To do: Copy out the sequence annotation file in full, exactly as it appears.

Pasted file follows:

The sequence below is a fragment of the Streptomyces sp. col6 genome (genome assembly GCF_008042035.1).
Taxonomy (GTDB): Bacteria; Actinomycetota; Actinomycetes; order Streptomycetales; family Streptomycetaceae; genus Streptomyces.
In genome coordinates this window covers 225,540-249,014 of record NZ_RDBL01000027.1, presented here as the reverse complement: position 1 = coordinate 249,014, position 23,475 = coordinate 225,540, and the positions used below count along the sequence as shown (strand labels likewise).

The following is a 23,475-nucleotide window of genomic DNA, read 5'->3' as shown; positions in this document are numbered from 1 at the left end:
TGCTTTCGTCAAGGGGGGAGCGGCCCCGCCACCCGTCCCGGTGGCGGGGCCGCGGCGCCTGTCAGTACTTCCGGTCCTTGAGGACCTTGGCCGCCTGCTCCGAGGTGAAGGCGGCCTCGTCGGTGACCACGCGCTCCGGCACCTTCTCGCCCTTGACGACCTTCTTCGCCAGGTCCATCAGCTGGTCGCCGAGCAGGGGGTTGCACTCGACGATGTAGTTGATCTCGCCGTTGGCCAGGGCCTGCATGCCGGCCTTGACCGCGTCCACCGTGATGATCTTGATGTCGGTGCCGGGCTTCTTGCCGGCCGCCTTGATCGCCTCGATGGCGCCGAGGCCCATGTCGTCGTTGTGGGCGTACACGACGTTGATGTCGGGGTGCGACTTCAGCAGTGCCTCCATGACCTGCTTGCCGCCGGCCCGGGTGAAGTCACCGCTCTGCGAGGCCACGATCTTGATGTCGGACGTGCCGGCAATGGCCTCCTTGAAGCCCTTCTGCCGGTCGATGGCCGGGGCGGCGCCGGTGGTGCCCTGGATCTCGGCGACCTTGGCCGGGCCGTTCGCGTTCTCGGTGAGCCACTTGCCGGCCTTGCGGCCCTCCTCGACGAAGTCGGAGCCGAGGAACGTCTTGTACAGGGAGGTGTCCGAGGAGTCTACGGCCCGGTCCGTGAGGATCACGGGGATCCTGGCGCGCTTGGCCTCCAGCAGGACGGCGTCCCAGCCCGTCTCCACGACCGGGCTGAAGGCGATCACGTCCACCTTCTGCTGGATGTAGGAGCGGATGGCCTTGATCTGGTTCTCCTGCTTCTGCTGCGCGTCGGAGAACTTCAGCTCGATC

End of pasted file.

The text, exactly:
The sequence below is a fragment of the Streptomyces sp. col6 genome (genome assembly GCF_008042035.1).
Taxonomy (GTDB): Bacteria; Actinomycetota; Actinomycetes; order Streptomycetales; family Streptomycetaceae; genus Streptomyces.
In genome coordinates this window covers 225,540-249,014 of record NZ_RDBL01000027.1, presented here as the reverse complement: position 1 = coordinate 249,014, position 23,475 = coordinate 225,540, and the positions used below count along the sequence as shown (strand labels likewise).

The following is a 23,475-nucleotide window of genomic DNA, read 5'->3' as shown; positions in this document are numbered from 1 at the left end:
TGCTTTCGTCAAGGGGGGAGCGGCCCCGCCACCCGTCCCGGTGGCGGGGCCGCGGCGCCTGTCAGTACTTCCGGTCCTTGAGGACCTTGGCCGCCTGCTCCGAGGTGAAGGCGGCCTCGTCGGTGACCACGCGCTCCGGCACCTTCTCGCCCTTGACGACCTTCTTCGCCAGGTCCATCAGCTGGTCGCCGAGCAGGGGGTTGCACTCGACGATGTAGTTGATCTCGCCGTTGGCCAGGGCCTGCATGCCGGCCTTGACCGCGTCCACCGTGATGATCTTGATGTCGGTGCCGGGCTTCTTGCCGGCCGCCTTGATCGCCTCGATGGCGCCGAGGCCCATGTCGTCGTTGTGGGCGTACACGACGTTGATGTCGGGGTGCGACTTCAGCAGTGCCTCCATGACCTGCTTGCCGCCGGCCCGGGTGAAGTCACCGCTCTGCGAGGCCACGATCTTGATGTCGGACGTGCCGGCAATGGCCTCCTTGAAGCCCTTCTGCCGGTCGATGGCCGGGGCGGCGCCGGTGGTGCCCTGGATCTCGGCGACCTTGGCCGGGCCGTTCGCGTTCTCGGTGAGCCACTTGCCGGCCTTGCGGCCCTCCTCGACGAAGTCGGAGCCGAGGAACGTCTTGTACAGGGAGGTGTCCGAGGAGTCTACGGCCCGGTCCGTGAGGATCACGGGGATCCTGGCGCGCTTGGCCTCCAGCAGGACGGCGTCCCAGCCCGTCTCCACGACCGGGCTGAAGGCGATCACGTCCACCTTCTGCTGGATGTAGGAGCGGATGGCCTTGATCTGGTTCTCCTGCTTCTGCTGCGCGTCGGAGAACTTCAGCTCGATC